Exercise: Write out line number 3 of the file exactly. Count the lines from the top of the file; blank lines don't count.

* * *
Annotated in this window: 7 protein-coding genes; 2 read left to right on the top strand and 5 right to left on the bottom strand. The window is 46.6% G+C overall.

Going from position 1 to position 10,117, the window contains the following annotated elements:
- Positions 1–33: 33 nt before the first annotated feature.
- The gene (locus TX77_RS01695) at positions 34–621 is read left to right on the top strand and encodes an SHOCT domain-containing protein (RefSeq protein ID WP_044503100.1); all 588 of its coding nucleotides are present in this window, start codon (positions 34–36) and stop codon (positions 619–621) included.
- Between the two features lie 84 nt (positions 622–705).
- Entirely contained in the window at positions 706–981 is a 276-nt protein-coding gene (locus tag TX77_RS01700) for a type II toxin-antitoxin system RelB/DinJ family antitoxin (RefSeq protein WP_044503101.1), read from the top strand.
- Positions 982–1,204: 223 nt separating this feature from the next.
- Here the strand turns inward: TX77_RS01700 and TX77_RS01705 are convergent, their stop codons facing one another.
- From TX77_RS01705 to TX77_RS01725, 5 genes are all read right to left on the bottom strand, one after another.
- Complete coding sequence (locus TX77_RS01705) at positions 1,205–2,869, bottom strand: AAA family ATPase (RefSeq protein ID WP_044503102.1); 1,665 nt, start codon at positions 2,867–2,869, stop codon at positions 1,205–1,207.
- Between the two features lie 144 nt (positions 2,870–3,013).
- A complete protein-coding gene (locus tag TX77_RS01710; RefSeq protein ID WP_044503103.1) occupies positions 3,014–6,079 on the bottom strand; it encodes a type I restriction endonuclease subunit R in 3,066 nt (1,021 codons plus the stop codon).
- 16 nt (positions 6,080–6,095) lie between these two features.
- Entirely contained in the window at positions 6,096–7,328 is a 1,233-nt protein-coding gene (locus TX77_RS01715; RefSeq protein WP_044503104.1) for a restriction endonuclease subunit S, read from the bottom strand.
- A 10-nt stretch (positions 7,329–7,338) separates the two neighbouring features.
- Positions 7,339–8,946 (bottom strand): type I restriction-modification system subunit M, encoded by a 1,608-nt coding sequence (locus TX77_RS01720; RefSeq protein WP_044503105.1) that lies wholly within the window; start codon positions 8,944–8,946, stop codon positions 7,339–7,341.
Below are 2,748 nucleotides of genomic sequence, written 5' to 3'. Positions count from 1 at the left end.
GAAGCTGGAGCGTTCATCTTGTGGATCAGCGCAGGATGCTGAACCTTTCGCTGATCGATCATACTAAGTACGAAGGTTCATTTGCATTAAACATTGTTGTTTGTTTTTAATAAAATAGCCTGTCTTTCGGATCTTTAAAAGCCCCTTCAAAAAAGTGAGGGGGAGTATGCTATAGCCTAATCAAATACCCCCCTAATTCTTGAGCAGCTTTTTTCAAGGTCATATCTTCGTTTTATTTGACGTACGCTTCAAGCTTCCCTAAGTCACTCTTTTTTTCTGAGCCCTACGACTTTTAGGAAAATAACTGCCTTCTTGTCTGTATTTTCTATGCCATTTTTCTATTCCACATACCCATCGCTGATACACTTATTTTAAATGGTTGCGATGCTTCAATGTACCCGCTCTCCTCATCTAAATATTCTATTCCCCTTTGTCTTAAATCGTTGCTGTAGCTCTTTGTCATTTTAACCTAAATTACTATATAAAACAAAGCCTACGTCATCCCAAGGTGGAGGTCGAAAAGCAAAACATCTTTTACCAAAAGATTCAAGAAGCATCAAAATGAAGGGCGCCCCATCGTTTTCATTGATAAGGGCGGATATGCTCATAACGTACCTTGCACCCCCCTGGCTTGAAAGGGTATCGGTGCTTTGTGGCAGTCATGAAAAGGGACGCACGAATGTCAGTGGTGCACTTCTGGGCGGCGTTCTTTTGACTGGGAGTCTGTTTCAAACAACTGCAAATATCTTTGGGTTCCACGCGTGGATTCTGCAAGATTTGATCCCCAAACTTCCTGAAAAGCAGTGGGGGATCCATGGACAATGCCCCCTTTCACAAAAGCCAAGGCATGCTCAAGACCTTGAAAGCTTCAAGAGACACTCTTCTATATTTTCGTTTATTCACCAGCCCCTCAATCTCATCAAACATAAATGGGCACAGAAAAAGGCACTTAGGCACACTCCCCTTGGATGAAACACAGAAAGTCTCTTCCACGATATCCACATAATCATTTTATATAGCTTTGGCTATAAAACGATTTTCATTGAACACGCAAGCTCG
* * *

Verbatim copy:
- Positions 1–33: 33 nt before the first annotated feature.